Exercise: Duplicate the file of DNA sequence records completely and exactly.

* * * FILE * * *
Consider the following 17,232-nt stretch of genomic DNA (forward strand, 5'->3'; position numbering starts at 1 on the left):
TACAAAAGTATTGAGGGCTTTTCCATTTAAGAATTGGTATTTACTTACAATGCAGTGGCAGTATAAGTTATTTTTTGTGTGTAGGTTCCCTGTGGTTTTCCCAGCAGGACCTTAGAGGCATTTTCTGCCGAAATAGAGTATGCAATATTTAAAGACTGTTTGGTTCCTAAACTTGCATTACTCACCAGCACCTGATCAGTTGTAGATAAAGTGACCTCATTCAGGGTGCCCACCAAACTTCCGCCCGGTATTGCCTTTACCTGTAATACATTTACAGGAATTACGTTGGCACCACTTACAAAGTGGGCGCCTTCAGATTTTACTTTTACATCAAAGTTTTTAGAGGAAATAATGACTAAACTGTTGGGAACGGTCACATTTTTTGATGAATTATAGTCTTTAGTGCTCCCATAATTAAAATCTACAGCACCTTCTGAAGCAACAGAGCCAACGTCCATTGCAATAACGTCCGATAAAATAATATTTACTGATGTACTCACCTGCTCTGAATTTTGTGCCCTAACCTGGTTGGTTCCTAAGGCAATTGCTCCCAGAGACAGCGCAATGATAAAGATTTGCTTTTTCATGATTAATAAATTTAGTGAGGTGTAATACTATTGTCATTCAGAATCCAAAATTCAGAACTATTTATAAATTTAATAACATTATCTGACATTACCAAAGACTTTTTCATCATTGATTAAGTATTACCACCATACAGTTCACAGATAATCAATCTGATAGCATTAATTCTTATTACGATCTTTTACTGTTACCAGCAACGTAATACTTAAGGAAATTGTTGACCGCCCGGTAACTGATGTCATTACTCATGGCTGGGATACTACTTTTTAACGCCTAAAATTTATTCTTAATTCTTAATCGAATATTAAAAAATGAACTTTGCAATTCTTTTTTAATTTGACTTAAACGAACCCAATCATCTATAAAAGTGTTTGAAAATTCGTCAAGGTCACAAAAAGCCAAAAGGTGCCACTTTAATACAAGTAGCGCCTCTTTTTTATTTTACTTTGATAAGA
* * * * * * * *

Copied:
Consider the following 17,232-nt stretch of genomic DNA (forward strand, 5'->3'; position numbering starts at 1 on the left):
TACAAAAGTATTGAGGGCTTTTCCATTTAAGAATTGGTATTTACTTACAATGCAGTGGCAGTATAAGTTATTTTTTGTGTGTAGGTTCCCTGTGGTTTTCCCAGCAGGACCTTAGAGGCATTTTCTGCCGAAATAGAGTATGCAATATTTAAAGACTGTTTGGTTCCTAAACTTGCATTACTCACCAGCACCTGATCAGTTGTAGATAAAGTGACCTCATTCAGGGTGCCCACCAAACTTCCGCCCGGTATTGCCTTTACCTGTAATACATTTACAGGAATTACGTTGGCACCACTTACAAAGTGGGCGCCTTCAGATTTTACTTTTACATCAAAGTTTTTAGAGGAAATAATGACTAAACTGTTGGGAACGGTCACATTTTTTGATGAATTATAGTCTTTAGTGCTCCCATAATTAAAATCTACAGCACCTTCTGAAGCAACAGAGCCAACGTCCATTGCAATAACGTCCGATAAAATAATATTTACTGATGTACTCACCTGCTCTGAATTTTGTGCCCTAACCTGGTTGGTTCCTAAGGCAATTGCTCCCAGAGACAGCGCAATGATAAAGATTTGCTTTTTCATGATTAATAAATTTAGTGAGGTGTAATACTATTGTCATTCAGAATCCAAAATTCAGAACTATTTATAAATTTAATAACATTATCTGACATTACCAAAGACTTTTTCATCATTGATTAAGTATTACCACCATACAGTTCACAGATAATCAATCTGATAGCATTAATTCTTATTACGATCTTTTACTGTTACCAGCAACGTAATACTTAAGGAAATTGTTGACCGCCCGGTAACTGATGTCATTACTCATGGCTGGGATACTACTTTTTAACGCCTAAAATTTATTCTTAATTCTTAATCGAATATTAAAAAATGAACTTTGCAATTCTTTTTTAATTTGACTTAAACGAACCCAATCATCTATAAAAGTGTTTGAAAATTCGTCAAGGTCACAAAAAGCCAAAAGGTGCCACTTTAATACAAGTAGCGCCTCTTTTTTATTTTACTTTGATAAGA